Gaheris is the son of Lot and Morgause, and one of Gawain’s younger brothers. In Thomas Malory’s Le Morte d’Arthur, Gaheris is little more than a supporting character to his older brother and is perhaps most remembered for his murder of Morgause (although T. H. White argues that Agravaine is the actual murderer). In the French prose cycles that predate Malory, however, Gaheris plays a greater role as both an object of sibling rivalry and an adventurer. His name is often confused with Gareth, and in fact the two are frequently merged in continental sources.
He is a squire to Gawain, whom he helps moderate his fiery temper, and is later knighted himself. He is also known for beheading his mother’s lover, Sir Lamorak, as revenge for Morgause’s murder by Agravaine and Mordred. Gaheris and his brother Gareth are also ordered by Arthur to form part of the guard that takes Guinevere to the stake; in their blind wrath, they decline to wear armor and are cut down in the confusion of the rescue.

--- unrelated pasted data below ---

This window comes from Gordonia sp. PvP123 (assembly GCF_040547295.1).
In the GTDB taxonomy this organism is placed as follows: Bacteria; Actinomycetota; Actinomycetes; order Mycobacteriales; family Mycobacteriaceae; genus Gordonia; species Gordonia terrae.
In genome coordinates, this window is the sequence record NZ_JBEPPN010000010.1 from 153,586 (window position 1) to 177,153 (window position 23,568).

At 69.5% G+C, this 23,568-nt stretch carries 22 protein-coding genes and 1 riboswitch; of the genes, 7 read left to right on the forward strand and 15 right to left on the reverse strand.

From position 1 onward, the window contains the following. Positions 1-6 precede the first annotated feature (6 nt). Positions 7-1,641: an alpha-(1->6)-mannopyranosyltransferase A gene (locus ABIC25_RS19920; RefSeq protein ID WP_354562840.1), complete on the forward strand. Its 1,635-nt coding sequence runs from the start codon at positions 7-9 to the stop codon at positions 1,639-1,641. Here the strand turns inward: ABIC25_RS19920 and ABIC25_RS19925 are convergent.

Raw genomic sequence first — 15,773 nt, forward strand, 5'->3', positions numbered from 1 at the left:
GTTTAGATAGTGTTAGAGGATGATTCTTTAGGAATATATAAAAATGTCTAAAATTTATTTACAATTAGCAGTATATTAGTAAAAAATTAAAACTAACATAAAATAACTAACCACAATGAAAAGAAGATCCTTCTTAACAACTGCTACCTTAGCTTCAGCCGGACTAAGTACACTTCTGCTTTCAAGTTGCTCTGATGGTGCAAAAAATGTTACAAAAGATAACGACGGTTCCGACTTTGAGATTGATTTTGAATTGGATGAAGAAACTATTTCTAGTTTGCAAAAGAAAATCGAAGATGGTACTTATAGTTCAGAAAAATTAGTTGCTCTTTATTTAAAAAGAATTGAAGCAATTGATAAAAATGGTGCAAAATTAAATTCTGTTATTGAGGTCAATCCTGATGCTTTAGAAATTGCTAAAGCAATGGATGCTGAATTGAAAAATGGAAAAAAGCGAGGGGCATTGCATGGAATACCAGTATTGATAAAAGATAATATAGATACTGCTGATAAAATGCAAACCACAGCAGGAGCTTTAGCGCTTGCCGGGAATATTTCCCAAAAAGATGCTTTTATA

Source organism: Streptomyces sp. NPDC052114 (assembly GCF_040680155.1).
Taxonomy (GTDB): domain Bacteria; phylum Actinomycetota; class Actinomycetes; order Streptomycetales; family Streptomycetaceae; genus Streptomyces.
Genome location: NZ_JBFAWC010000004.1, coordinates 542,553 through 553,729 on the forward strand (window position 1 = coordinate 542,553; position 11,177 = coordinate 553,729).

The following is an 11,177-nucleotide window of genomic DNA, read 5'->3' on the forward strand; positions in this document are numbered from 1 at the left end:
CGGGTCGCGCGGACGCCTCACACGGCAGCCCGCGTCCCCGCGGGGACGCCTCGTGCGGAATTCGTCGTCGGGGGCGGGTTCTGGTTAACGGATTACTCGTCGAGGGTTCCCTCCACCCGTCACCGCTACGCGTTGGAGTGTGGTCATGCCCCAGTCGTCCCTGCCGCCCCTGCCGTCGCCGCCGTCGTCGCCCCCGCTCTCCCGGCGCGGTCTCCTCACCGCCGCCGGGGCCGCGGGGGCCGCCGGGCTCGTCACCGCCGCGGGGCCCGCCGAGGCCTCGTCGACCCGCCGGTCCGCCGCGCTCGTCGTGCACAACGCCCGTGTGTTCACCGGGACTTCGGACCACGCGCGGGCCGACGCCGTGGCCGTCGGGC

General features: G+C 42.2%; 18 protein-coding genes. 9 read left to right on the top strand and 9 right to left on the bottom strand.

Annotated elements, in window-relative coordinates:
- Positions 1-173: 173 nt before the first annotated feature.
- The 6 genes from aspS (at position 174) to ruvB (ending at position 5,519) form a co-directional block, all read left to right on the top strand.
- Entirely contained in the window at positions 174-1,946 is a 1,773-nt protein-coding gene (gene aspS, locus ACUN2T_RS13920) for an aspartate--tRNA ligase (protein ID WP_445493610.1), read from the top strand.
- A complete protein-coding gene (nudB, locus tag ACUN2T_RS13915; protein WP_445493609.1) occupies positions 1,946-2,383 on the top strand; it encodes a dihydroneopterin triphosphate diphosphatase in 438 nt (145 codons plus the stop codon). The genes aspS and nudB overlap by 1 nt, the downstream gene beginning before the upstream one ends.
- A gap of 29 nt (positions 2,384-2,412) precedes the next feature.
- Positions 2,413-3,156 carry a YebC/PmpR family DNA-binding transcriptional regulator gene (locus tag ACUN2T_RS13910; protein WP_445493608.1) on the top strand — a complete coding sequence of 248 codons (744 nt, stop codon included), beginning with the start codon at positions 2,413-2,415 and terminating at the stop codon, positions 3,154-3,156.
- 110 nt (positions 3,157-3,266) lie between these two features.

Despite these dark marks on his resume, Gaheris remains a valiant hero in his own right and his story is one that should not be forgotten. This chapter is a wonderful showcase for both Gaheris and Lynet, who are both relegated to the background in other stories, but are given great moments here. In particular, the banter between the brothers is some of the best in this whole collection.